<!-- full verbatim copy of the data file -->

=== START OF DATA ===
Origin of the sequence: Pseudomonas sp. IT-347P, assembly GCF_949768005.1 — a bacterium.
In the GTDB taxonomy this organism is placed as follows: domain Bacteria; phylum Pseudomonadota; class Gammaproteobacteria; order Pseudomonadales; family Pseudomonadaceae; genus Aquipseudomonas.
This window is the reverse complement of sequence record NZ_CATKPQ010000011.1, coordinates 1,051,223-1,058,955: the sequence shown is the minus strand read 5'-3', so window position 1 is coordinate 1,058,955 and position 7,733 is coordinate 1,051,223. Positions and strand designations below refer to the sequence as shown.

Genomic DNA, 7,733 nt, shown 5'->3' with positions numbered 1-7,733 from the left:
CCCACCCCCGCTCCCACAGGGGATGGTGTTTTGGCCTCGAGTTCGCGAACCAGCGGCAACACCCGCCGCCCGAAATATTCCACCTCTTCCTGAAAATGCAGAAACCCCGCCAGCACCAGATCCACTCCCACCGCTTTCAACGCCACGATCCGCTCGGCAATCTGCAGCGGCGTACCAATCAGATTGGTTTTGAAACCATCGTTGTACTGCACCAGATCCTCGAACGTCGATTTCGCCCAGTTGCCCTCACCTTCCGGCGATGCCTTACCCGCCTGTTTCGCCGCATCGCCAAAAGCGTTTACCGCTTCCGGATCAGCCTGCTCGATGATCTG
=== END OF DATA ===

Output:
Origin of the sequence: Pseudomonas sp. IT-347P, assembly GCF_949768005.1 — a bacterium.
In the GTDB taxonomy this organism is placed as follows: domain Bacteria; phylum Pseudomonadota; class Gammaproteobacteria; order Pseudomonadales; family Pseudomonadaceae; genus Aquipseudomonas.
This window is the reverse complement of sequence record NZ_CATKPQ010000011.1, coordinates 1,051,223-1,058,955: the sequence shown is the minus strand read 5'-3', so window position 1 is coordinate 1,058,955 and position 7,733 is coordinate 1,051,223. Positions and strand designations below refer to the sequence as shown.

Genomic DNA, 7,733 nt, shown 5'->3' with positions numbered 1-7,733 from the left:
CCCACCCCCGCTCCCACAGGGGATGGTGTTTTGGCCTCGAGTTCGCGAACCAGCGGCAACACCCGCCGCCCGAAATATTCCACCTCTTCCTGAAAATGCAGAAACCCCGCCAGCACCAGATCCACTCCCACCGCTTTCAACGCCACGATCCGCTCGGCAATCTGCAGCGGCGTACCAATCAGATTGGTTTTGAAACCATCGTTGTACTGCACCAGATCCTCGAACGTCGATTTCGCCCAGTTGCCCTCACCTTCCGGCGATGCCTTACCCGCCTGTTTCGCCGCATCGCCAAAAGCGTTTACCGCTTCCGGATCAGCCTGCTCGATGATCTG